- clay pigeon.
- a shuttlecock.
- disapproval, as of a performance, by hissing, booing, etc.: He got the bird when he came out on stage.
- scoffing or ridicule: He was trying to be serious, but we all gave him the bird.
- an obscene gesture of contempt made by raising the middle finger.
verb (used without object)
Origin of bird
Definition for bird (2 of 3)
Definition for bird (3 of 3)
Examples from the Web for bird
Exactly when the transition to modern domestic creature took place, for a bird that is wild to this day, is controversial.The History of the Chicken: How This Humble Bird Saved Humanity|William O’Connor|December 27, 2014|DAILY BEAST
He really believed that enumerating the bird population gave understanding.Alfred Hitchcock’s Fade to Black: The Great Director’s Final Days|David Freeman|December 13, 2014|DAILY BEAST
Portlandia marathon—9 am-2:30 pm, IFCBecause what better time than Turkey Day to put on a bird on it?The Ultimate Thanksgiving Weekend TV Guide: Must-See Marathons, Specials, and Parades|Kevin Fallon|November 26, 2014|DAILY BEAST
And if the bird is smaller than we are accustomed to, so what?
Once the bird was fully cleaned out, it was time to put it on the scales.
It is a bird of passage, visiting its customary breeding places in the summer and wintering in southern Europe.Natural History in Anecdote|Various
Had he been an Italian bird, Ovid would have had a plaintive tale to tell about him.My Garden Acquaintance|James Russell Lowell
He then treated the second bird in the same manner, and assisted his lady-love to consume it, as well as the remainder of the oil.The Giant of the North|R.M. Ballantyne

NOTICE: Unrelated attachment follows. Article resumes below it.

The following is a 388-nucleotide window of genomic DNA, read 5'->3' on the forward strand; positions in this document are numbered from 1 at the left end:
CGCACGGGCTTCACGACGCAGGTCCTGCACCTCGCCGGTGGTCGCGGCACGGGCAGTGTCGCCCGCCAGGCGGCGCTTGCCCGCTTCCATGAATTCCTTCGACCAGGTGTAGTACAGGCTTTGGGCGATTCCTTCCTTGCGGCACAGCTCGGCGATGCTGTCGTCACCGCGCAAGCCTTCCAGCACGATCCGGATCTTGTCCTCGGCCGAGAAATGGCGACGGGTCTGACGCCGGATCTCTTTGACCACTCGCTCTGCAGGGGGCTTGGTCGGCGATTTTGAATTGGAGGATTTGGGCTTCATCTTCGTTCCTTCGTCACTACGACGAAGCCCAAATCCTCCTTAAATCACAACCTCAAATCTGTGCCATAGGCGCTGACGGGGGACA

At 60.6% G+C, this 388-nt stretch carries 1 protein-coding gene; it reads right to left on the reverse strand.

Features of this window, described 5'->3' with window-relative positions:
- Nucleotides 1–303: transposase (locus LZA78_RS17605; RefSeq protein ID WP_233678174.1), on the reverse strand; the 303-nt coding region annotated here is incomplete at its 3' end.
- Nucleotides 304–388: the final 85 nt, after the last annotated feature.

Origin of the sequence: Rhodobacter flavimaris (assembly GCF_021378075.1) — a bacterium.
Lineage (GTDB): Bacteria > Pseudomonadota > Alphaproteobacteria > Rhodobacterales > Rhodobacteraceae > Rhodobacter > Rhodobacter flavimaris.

I remonstrated with him for shooting the bird, for it was not close enough to do any harm.Trails and Tramps in Alaska and Newfoundland|William S. Thomas
The bird turi or tuli is spoken of by Turner as the daughter, but by Stair as the son, of Tangaloa.The Belief in Immortality and the Worship of the Dead|James George Frazer
British Dictionary definitions for bird (1 of 3)
- to be fired or dismissed
- (esp of a public performer) to be hissed at, booed, or derided
Word Origin for bird
British Dictionary definitions for bird (2 of 3)
British Dictionary definitions for bird (3 of 3)
Word Origin and History for bird (1 of 3)
Old English bird, rare collateral form of bridd, originally "young bird, nestling" (the usual Old English for "bird" being fugol), of uncertain origin with no cognates in any other Germanic language. The suggestion that it is related by umlaut to brood and breed is rejected by OED as "quite inadmissible." Metathesis of -r- and -i- was complete 15c.
Middle English, in which bird referred to various young animals and even human beings, may have preserved the original meaning of this word. Despite its early attestation, bridd is not necessarily the oldest form of bird. It is usually assumed that -ir- from -ri- arose by metathesis, but here, too, the Middle English form may go back to an ancient period. [Liberman]